In the US, on 16 July 2009, a former Boeing employee was convicted of selling C-17 technical details to China. Dongfan "Greg" Chung, 72, of Orange, Calif., who was employed by Rockwell International from 1973 until its defense and space unit was acquired by Boeing in 1996, was arrested February 11, 2008 without incident at his residence by special agents with the Federal Bureau of Investigation and investigators with NASA. Chung, a native of China who is a naturalized United States citizen, held a Secret security clearance when he worked at Rockwell and Boeing on the Space Shuttle program. He retired from the company in 2002, but the next year he returned to Boeing as a contractor, a position he held until September 2006. The indictment alleged that he took and concealed Boeing trade secrets relating to the Space Shuttle, the C-17 military transport aircraft and the Delta IV rocket. Individuals in the Chinese aviation industry had begun sending Chung "tasking" letters as early as 1979. A May 2, 1987 letter from Gu Weihao, an official in the Ministry of Aviation and China Aviation Industry Corporation, concluded with the statement: "It is your honor and China's fortune that you are able to realize your wish of dedicating yourself to the service of your country." Chung responded in one undated letter that "I would like to make an effort to contribute to the Four Modernizations of China."
China-Defense-Mashup reported 05 November 2009 "this military transport aircraft project was initiated before 3-4 years. Chinese Government has esteemed this project as "National Significant Project". The Military department believes that the R&D on heavy airlifter should be based on the mature and reliable technologies, but its performance can approach the international advanced transport aircraft with Chinese independent innovative technologies. It can be summarized that China's future Military Heavy airlifter Prototype will be designed on Russia's IL-76MD. But China's airlift aircraft will has an expanded size and payload capacity, improved electronic devices, and even some concepts absorbed from C-17. For the Engine, China will probably use D-30 engines and then replace them by WS-18 or advanced 4 high-Bypass ratio turbofan engines developed from FWS-10."
There are reports that a wind tunnel model and cockpit section had been built. A full-scale metal mock-up of the forward fuselage of the Y-20 was said to have been constructed by 2008. On 20 August 2009 SAC was said to have started work on the rear fuselage of the first prototype. Nov. 05, 2009, at the first anniversary of Aviation Industry Corporation of China (AVIC), its general manager Hu Xiao-feng announced that China Xi'an Aircraft Industry (Group) Company had been taking a sole role on the exploration and manufacturing of this airlift. As of 2010 the first flight was projected in 2012. It was reported in April 2010 that a full-scale mock-up was completed in early 2010. In 2010 the always fantastic China Military Aviation site posted the first images of the Y-20.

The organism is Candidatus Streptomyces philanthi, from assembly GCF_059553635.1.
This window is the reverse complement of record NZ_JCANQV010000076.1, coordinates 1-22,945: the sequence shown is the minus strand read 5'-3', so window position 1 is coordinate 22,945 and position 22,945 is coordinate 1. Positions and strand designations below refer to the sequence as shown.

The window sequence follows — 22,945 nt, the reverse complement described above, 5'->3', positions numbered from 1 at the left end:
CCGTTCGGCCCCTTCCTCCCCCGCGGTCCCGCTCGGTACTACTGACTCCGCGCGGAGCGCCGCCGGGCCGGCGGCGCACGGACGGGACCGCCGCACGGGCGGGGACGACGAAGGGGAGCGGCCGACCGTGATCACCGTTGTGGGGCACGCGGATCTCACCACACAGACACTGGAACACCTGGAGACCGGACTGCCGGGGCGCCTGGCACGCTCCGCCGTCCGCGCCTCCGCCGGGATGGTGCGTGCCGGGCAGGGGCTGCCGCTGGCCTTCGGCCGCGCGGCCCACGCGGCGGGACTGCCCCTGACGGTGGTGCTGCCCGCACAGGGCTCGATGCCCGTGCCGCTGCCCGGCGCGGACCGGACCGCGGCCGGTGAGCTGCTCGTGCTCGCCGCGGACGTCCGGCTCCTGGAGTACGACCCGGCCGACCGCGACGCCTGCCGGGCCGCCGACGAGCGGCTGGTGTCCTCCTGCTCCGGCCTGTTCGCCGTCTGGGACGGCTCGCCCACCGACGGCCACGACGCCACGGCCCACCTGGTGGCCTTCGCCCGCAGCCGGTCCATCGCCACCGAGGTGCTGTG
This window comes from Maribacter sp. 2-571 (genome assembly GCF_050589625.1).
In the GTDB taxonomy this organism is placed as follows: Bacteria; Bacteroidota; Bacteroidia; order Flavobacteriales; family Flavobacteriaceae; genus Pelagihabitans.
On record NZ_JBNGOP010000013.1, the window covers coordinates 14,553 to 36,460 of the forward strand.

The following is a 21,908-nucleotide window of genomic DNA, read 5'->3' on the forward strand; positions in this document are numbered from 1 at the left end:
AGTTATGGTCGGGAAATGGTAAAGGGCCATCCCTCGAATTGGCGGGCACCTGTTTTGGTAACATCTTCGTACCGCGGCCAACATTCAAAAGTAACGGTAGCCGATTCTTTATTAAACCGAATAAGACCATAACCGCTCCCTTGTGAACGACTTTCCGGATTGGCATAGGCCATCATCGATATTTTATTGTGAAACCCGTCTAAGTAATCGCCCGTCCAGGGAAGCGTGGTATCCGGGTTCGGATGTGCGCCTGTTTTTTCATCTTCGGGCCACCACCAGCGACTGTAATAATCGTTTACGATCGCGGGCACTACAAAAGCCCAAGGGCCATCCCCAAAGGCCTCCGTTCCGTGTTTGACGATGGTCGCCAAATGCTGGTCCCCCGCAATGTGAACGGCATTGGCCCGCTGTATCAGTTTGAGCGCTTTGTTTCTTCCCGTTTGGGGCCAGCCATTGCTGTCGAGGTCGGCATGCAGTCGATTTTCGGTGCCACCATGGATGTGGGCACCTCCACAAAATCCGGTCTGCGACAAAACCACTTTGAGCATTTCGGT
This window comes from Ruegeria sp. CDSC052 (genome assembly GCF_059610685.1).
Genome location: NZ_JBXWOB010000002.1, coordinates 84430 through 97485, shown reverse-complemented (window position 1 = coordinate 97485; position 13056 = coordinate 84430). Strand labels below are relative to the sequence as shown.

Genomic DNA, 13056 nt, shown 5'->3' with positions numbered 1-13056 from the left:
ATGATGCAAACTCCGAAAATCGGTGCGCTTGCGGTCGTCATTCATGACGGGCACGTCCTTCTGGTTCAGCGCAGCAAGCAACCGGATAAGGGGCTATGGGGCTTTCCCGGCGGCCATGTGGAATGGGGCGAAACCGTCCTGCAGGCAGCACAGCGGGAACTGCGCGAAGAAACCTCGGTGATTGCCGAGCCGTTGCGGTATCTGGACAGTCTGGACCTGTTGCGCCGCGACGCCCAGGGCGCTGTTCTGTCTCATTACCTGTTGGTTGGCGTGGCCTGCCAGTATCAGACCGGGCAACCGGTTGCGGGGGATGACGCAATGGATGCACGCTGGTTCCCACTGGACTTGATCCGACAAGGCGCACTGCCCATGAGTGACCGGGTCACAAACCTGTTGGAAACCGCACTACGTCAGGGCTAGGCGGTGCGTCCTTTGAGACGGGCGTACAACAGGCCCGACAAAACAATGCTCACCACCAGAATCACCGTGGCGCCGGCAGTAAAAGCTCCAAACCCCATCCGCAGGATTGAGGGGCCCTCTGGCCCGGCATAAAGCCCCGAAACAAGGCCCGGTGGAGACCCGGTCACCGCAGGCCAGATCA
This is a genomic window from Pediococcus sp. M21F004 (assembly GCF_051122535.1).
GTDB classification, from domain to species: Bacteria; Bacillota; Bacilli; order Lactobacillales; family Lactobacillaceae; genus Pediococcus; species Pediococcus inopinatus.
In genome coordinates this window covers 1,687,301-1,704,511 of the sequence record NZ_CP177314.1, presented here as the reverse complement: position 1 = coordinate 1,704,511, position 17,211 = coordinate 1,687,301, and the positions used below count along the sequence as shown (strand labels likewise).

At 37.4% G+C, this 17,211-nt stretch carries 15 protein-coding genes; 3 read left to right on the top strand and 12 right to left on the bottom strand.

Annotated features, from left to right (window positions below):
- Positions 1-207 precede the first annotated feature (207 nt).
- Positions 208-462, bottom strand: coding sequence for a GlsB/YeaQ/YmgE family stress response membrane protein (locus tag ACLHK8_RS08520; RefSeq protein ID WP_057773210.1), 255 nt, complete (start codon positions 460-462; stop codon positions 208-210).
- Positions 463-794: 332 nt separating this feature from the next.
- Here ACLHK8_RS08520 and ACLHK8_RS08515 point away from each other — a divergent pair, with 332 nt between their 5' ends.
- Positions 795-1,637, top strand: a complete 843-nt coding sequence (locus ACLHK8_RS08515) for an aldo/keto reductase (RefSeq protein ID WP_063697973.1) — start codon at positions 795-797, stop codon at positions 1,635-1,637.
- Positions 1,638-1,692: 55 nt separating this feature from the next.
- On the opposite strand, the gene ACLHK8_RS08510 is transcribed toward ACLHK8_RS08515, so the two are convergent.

Jane's All the World's Aircraft [Publication date May 25, 2010] relates that "Design reportedly initiated in about 2005, involving input from No. 603 Institute and "some technology" from Il-76. Reported that rear fuselage for prototype was under construction at SAC (Shaanxi) by end of 2009; maiden flight targeted for 2012. Rumoured designation Y-20 not confirmed or explained (highest transport aircraft designation used hitherto was Y-16 for abortive project to licence-build Boeing 737)."
China was seeking to carry out the maiden flight of its first large transporter aircraft in 2012, according to a 12 May 2011 press release on the website of Xi'an Aircraft Industry (Group) Company (XAC). Gao Jianshe, vice general manger of Aviation Industry Corporation of China (AVIC), said in a speech that all cadres and employees of the AVIC Xi'an Aircraft Industry (Group) Company (XAC) should complete their scientific research and production and ensure that the large jet will make its maiden flight before the 18th CPC National Congress scheduled next yea. The XAC's press release was later removed from its official website. XAC has been studying large transporter aircraft since 1993 and was selected as the major contractor for the aircraft in 2007, mainly in charge of the integration and assembly of the aircraft. The company specializes in manufacturing bombers, fighter-bombers and regional passenger aircraft.